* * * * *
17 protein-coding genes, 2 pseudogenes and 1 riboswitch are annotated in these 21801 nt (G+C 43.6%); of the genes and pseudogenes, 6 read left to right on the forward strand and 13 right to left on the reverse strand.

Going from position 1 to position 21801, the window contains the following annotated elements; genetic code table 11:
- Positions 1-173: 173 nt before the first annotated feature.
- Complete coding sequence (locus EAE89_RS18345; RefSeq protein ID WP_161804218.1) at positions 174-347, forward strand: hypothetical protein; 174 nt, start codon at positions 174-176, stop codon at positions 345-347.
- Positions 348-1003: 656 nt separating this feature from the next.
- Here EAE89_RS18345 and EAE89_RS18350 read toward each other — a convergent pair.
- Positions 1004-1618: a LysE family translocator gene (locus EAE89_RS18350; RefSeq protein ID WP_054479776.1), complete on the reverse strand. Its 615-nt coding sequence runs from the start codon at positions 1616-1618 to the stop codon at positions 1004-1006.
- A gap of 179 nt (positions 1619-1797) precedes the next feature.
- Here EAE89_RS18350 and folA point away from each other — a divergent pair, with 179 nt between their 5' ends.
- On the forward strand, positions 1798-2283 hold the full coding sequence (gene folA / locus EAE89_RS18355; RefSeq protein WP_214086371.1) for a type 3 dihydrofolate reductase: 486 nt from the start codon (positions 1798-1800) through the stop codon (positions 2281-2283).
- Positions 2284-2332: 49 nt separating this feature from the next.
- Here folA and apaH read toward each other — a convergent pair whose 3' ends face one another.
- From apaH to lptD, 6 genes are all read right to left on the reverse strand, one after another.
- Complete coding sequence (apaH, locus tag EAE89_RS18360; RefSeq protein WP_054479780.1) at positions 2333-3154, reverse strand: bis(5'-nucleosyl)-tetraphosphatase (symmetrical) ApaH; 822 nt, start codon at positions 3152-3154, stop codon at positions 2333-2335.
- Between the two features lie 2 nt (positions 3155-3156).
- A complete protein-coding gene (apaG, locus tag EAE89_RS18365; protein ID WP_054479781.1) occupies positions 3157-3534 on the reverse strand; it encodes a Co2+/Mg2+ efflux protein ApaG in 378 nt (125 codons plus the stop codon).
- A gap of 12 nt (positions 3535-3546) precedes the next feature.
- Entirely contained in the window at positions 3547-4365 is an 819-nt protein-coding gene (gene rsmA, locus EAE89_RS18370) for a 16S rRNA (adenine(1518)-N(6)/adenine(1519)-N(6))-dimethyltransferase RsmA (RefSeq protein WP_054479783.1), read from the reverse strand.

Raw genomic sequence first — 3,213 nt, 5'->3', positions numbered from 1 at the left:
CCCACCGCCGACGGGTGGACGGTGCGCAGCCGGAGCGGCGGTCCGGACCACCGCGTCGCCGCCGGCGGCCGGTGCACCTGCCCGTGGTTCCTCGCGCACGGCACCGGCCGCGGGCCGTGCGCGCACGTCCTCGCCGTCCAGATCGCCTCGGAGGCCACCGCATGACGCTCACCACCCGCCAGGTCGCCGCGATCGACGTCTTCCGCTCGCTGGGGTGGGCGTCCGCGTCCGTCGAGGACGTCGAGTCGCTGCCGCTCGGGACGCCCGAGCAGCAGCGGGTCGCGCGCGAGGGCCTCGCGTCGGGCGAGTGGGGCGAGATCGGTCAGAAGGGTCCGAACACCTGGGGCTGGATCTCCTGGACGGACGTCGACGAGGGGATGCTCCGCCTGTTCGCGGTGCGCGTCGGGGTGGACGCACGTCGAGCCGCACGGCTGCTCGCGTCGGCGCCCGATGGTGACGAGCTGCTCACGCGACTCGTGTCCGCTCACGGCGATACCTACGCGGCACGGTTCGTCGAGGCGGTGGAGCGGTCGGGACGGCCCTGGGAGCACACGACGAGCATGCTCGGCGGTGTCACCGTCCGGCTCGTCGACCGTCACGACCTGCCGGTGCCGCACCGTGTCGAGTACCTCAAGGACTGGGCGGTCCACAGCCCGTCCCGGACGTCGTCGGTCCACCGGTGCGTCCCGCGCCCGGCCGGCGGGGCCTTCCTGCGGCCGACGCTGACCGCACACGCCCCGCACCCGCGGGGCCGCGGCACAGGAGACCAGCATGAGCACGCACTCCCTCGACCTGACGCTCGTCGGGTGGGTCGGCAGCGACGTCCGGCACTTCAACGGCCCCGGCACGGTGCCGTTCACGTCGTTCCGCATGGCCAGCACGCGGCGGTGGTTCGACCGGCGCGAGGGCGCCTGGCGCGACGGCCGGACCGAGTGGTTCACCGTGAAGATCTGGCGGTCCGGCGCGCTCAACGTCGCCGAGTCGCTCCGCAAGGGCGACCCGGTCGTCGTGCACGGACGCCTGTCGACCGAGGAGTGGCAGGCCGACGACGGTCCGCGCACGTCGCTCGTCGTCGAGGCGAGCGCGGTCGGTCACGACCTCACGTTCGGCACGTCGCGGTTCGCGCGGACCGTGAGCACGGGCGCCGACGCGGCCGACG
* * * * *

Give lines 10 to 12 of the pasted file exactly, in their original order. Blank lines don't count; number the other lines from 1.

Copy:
- On the forward strand, positions 1798-2283 hold the full coding sequence (gene folA / locus EAE89_RS18355; RefSeq protein WP_214086371.1) for a type 3 dihydrofolate reductase: 486 nt from the start codon (positions 1798-1800) through the stop codon (positions 2281-2283).
- Positions 2284-2332: 49 nt separating this feature from the next.
- Here folA and apaH read toward each other — a convergent pair whose 3' ends face one another.